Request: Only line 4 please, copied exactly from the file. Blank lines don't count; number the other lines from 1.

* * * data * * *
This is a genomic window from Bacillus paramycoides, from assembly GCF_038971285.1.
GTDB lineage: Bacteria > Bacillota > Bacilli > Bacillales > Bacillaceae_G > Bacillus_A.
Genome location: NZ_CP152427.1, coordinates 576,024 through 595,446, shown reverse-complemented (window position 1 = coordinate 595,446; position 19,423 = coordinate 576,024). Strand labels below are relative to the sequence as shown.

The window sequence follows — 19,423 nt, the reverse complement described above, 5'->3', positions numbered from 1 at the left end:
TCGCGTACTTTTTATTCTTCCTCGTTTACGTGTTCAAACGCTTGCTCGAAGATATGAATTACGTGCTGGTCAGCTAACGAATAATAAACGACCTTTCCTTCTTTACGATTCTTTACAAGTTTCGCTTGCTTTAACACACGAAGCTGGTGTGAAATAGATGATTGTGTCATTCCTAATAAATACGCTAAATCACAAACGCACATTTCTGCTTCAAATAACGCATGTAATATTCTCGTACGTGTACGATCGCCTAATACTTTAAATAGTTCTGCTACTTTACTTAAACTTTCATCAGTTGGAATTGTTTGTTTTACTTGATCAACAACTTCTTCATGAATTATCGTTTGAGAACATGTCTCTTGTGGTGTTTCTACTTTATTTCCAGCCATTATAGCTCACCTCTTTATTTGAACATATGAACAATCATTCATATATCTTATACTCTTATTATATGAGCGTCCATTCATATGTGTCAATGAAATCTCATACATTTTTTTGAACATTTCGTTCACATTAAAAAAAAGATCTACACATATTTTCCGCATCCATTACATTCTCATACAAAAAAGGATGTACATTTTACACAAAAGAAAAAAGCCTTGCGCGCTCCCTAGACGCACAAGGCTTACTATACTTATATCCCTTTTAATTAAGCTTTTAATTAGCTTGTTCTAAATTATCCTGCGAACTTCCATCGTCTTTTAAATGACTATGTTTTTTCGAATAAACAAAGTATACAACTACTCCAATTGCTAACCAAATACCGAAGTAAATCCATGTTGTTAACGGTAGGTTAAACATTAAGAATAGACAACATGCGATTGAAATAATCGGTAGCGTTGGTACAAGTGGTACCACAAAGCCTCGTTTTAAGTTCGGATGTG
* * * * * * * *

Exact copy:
The window sequence follows — 19,423 nt, the reverse complement described above, 5'->3', positions numbered from 1 at the left end: